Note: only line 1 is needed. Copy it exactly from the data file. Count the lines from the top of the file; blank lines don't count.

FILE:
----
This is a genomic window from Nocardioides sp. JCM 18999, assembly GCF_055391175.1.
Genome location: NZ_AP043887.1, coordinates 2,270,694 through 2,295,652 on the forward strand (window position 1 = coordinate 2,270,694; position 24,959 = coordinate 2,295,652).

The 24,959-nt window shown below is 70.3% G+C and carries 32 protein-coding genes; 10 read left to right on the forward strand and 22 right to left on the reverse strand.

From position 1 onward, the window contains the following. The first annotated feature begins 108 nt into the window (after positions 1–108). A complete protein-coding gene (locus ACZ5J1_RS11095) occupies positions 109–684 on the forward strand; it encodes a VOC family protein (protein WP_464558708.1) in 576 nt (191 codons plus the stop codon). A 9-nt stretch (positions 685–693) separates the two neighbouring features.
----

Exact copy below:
This is a genomic window from Nocardioides sp. JCM 18999, assembly GCF_055391175.1.